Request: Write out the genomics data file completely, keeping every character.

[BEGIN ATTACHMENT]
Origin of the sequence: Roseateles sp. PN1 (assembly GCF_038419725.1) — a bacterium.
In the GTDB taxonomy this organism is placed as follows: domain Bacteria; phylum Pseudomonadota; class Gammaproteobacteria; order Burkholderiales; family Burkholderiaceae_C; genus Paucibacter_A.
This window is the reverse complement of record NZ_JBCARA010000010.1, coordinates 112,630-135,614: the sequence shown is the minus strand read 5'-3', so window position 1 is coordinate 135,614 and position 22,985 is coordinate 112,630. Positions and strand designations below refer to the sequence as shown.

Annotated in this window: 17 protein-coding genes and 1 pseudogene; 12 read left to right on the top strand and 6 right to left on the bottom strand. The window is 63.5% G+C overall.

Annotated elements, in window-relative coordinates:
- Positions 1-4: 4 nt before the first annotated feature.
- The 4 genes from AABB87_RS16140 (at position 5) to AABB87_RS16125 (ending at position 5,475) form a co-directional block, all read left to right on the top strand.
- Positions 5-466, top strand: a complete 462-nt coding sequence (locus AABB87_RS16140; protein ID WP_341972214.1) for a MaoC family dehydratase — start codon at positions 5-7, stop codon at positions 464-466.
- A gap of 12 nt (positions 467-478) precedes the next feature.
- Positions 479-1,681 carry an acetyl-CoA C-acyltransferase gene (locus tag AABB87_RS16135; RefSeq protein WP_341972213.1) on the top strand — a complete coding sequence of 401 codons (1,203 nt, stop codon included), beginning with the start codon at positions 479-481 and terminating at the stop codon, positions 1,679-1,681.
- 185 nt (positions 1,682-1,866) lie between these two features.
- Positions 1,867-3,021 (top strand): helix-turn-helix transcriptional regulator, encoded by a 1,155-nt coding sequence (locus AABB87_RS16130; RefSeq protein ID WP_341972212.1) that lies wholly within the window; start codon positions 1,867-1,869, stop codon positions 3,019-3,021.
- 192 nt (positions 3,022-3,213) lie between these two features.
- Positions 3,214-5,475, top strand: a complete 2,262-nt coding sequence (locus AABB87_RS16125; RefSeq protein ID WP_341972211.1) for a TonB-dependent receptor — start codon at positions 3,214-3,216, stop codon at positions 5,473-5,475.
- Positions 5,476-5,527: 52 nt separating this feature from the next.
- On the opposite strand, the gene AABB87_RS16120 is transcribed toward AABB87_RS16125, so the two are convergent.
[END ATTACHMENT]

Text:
Origin of the sequence: Roseateles sp. PN1 (assembly GCF_038419725.1) — a bacterium.
In the GTDB taxonomy this organism is placed as follows: domain Bacteria; phylum Pseudomonadota; class Gammaproteobacteria; order Burkholderiales; family Burkholderiaceae_C; genus Paucibacter_A.
This window is the reverse complement of record NZ_JBCARA010000010.1, coordinates 112,630-135,614: the sequence shown is the minus strand read 5'-3', so window position 1 is coordinate 135,614 and position 22,985 is coordinate 112,630. Positions and strand designations below refer to the sequence as shown.

Annotated in this window: 17 protein-coding genes and 1 pseudogene; 12 read left to right on the top strand and 6 right to left on the bottom strand. The window is 63.5% G+C overall.

Annotated elements, in window-relative coordinates:
- Positions 1-4: 4 nt before the first annotated feature.
- The 4 genes from AABB87_RS16140 (at position 5) to AABB87_RS16125 (ending at position 5,475) form a co-directional block, all read left to right on the top strand.
- Positions 5-466, top strand: a complete 462-nt coding sequence (locus AABB87_RS16140; protein ID WP_341972214.1) for a MaoC family dehydratase — start codon at positions 5-7, stop codon at positions 464-466.
- A gap of 12 nt (positions 467-478) precedes the next feature.
- Positions 479-1,681 carry an acetyl-CoA C-acyltransferase gene (locus tag AABB87_RS16135; RefSeq protein WP_341972213.1) on the top strand — a complete coding sequence of 401 codons (1,203 nt, stop codon included), beginning with the start codon at positions 479-481 and terminating at the stop codon, positions 1,679-1,681.
- 185 nt (positions 1,682-1,866) lie between these two features.
- Positions 1,867-3,021 (top strand): helix-turn-helix transcriptional regulator, encoded by a 1,155-nt coding sequence (locus AABB87_RS16130; RefSeq protein ID WP_341972212.1) that lies wholly within the window; start codon positions 1,867-1,869, stop codon positions 3,019-3,021.
- 192 nt (positions 3,022-3,213) lie between these two features.
- Positions 3,214-5,475, top strand: a complete 2,262-nt coding sequence (locus AABB87_RS16125; RefSeq protein ID WP_341972211.1) for a TonB-dependent receptor — start codon at positions 3,214-3,216, stop codon at positions 5,473-5,475.
- Positions 5,476-5,527: 52 nt separating this feature from the next.
- On the opposite strand, the gene AABB87_RS16120 is transcribed toward AABB87_RS16125, so the two are convergent.